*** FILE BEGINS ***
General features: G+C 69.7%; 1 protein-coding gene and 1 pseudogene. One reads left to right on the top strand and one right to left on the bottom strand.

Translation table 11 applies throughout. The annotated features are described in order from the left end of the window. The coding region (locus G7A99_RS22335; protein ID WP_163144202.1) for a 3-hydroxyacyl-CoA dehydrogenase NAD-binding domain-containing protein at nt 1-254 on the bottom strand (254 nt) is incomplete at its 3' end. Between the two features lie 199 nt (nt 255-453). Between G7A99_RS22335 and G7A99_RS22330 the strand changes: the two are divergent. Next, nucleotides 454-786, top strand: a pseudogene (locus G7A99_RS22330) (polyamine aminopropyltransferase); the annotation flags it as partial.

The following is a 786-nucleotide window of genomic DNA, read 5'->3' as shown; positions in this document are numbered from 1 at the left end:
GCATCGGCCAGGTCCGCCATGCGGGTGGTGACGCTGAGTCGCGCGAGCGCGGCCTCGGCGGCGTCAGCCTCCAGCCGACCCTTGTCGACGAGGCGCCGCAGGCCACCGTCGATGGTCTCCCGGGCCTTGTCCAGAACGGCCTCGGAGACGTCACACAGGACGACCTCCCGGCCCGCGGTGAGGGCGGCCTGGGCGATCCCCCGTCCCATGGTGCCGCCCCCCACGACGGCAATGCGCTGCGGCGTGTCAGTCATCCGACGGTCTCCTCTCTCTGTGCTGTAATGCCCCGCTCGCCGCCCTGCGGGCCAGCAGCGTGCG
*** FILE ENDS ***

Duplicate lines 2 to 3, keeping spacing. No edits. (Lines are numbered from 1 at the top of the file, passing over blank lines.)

Translation table 11 applies throughout. The annotated features are described in order from the left end of the window. The coding region (locus G7A99_RS22335; protein ID WP_163144202.1) for a 3-hydroxyacyl-CoA dehydrogenase NAD-binding domain-containing protein at nt 1-254 on the bottom strand (254 nt) is incomplete at its 3' end. Between the two features lie 199 nt (nt 255-453). Between G7A99_RS22335 and G7A99_RS22330 the strand changes: the two are divergent. Next, nucleotides 454-786, top strand: a pseudogene (locus G7A99_RS22330) (polyamine aminopropyltransferase); the annotation flags it as partial.

The following is a 786-nucleotide window of genomic DNA, read 5'->3' as shown; positions in this document are numbered from 1 at the left end: